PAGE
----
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Eggnog Sweet Potato Pie

Eggnog sweet potato pie from Genevieve Ko. Food Stylist: Monica Pierini. Prop Stylist: Paige Hicks. (Sang An/The New York Times)
Eggnog sweet potato pie from Genevieve Ko. Food Stylist: Monica Pierini. Prop Stylist: Paige Hicks. (Sang An/The New York Times)

Eggnog’s swirl of cream, eggs, nutmeg and dark liquor imbues this sweet potato pie with the warmth of the holidays, and a sugar-sparkled crust makes it extra joyful. Spiked with two shots of rum, the roasted sweet potato custard filling becomes more complex in its earthy natural sweetness and almost like mousse in its lightness. You can dress up this pie without any expertise in crimping dough, you simply roll and cut dough scraps, then coat them with sugar and stick them to the edge of the pie crust.

Yield: One 9-inch pie

Total time: 4 hours, plus cooling


1 pound/453 grams sweet potatoes (2 medium), scrubbed

1 disk All-Butter Pie Crust

All-purpose flour, for rolling

2 tablespoons sparkling or other coarse sugar

1 cup/230 grams heavy cream

1/2 cup/100 grams granulated sugar

3 tablespoons rum or 3/4 teaspoon rum extract

1 teaspoon pure vanilla extract

1/2 teaspoon freshly grated nutmeg

1/2 teaspoon fine sea or table salt

3 large eggs, at room temperature, plus 1 egg, beaten, for the crust


1. Heat the oven to 400 degrees. Pierce the sweet potatoes all over with a fork, then wrap each in foil.

2. Roast on a baking sheet until very tender, 1 to 1 1/2 hours. A fork should slide right through. Uncover and let cool for a bit. Lower the oven temperature to 375 degrees.

3. When the sweet potatoes are almost done, roll the dough. If the dough has been refrigerated for more than an hour, let sit at room temperature for 10 minutes first. Roll the disk on a lightly floured surface with a lightly floured rolling pin into a 13-inch round. It will be quite thin. Roll the dough onto the pin, then unroll it over a standard (not deep-dish) 9-inch pie plate, centering it. Gently tuck and press it into the bottom and sides of the plate without stretching the dough.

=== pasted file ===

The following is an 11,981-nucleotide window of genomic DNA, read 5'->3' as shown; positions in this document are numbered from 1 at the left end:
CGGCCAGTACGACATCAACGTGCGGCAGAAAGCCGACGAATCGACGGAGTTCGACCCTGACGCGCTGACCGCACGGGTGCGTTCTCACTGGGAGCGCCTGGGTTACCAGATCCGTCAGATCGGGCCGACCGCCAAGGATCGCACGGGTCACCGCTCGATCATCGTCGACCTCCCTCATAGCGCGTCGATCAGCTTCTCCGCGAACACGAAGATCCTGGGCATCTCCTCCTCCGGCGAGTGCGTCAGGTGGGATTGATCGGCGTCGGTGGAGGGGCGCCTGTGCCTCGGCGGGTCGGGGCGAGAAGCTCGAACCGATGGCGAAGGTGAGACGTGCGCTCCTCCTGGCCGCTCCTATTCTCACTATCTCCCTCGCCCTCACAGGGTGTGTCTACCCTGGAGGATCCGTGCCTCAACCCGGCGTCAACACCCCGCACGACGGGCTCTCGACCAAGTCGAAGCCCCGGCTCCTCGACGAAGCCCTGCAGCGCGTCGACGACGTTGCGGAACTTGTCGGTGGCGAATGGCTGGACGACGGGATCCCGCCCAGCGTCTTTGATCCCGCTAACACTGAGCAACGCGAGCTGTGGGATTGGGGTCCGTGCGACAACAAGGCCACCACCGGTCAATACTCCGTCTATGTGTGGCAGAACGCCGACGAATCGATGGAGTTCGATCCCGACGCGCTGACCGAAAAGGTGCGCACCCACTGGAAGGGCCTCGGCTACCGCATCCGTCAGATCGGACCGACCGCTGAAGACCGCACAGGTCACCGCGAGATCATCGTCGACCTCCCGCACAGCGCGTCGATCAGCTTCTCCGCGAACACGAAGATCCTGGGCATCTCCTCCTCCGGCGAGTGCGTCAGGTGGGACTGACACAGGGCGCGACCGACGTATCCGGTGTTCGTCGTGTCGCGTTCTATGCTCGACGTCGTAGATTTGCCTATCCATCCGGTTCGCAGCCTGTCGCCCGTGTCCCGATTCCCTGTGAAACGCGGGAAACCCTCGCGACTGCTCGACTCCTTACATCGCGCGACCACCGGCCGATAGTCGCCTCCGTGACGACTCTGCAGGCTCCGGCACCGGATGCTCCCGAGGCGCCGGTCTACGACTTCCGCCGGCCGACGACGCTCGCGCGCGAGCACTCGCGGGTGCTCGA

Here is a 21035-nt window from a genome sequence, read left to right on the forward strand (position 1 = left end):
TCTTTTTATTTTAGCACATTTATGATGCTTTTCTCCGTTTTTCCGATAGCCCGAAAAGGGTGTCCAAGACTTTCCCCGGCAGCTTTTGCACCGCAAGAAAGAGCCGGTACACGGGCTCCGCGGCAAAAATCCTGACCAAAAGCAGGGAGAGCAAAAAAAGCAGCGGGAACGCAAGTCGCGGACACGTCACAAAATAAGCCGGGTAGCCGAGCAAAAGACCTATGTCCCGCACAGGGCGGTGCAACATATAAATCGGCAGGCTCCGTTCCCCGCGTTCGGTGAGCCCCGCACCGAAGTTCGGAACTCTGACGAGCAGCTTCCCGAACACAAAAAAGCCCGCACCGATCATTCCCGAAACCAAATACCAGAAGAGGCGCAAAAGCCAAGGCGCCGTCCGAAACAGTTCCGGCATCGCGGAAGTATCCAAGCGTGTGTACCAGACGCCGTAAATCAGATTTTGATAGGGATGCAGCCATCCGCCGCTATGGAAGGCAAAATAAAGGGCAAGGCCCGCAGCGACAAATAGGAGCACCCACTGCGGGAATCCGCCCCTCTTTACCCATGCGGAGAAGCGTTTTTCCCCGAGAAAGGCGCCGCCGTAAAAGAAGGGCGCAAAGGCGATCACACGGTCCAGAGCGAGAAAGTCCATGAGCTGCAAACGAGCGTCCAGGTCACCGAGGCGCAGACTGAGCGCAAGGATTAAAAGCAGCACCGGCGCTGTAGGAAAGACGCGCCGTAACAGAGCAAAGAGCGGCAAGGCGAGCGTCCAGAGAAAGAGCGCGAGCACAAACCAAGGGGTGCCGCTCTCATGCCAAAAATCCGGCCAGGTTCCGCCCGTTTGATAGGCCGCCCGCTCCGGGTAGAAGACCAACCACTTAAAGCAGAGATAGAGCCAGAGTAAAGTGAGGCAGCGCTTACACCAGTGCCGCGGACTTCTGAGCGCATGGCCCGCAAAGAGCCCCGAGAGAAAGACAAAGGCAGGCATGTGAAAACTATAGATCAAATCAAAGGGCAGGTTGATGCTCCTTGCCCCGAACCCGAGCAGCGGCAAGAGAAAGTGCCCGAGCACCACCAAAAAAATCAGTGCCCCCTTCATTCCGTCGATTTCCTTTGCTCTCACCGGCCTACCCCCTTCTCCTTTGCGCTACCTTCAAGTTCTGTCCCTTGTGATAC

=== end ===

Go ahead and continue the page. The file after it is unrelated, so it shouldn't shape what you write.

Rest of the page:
4. With a sharp paring knife, trim the dough flush with the edge of the rim. (Save the scraps.) Place the pie pan on a baking sheet. Use a fork to poke holes all over the bottom of the dough without piercing all the way through, if possible. Line the dough with a sheet of crumpled parchment paper. (Crumpling helps it lie flat against the dough.) Fill the lined dough to the top with pie weights, such as dried beans.

5. Bake until the edges are golden and the sides look dry, 30 to 35 minutes. Remove the weights with the parchment and return the empty pie shell to the oven. Bake until the bottom is dry and pale golden, about 5 minutes. Let cool until ready to fill. Lower the oven temperature to 325 degrees.

6. Meanwhile, gather the dough scraps together and roll them into 1/8-inch-thick rectangles on a lightly floured sheet of parchment paper. Sprinkle with the sparkling sugar and gently run the rolling pin over the sugar so that it sticks to the top of the dough but still sits on top of it. Slide onto a baking sheet and freeze until firm, about 15 minutes. Cut into 3/4-inch squares and return to the freezer.

7. As soon as the sweet potatoes are cool enough to handle, cut a slit along the length of each and scoop the flesh out into a large bowl. (You should have about 2 packed cups.) Smash and stir into a purée with a whisk. Add the cream, granulated sugar, rum, vanilla, nutmeg and salt, and whisk until smooth. Add 3 eggs and whisk just until fully incorporated. Pour into the still-warm parbaked pie shell and smooth the top. Brush the rim of the pie crust with the remaining beaten egg.

8. Take the dough squares out of the freezer, and arrange them along the rim, gently pressing them down. Bake until mostly set but still a tiny bit jiggly in the center, 1 hour to 1 hour 10 minutes. If you have leftover dough squares, bake them on a parchment-lined baking sheet until golden brown, 10 to 12 minutes.

9. Let the pie and squares cool completely on a rack. Arrange any squares on top of the pie and serve at room temperature or refrigerate for up to three days. — NYT

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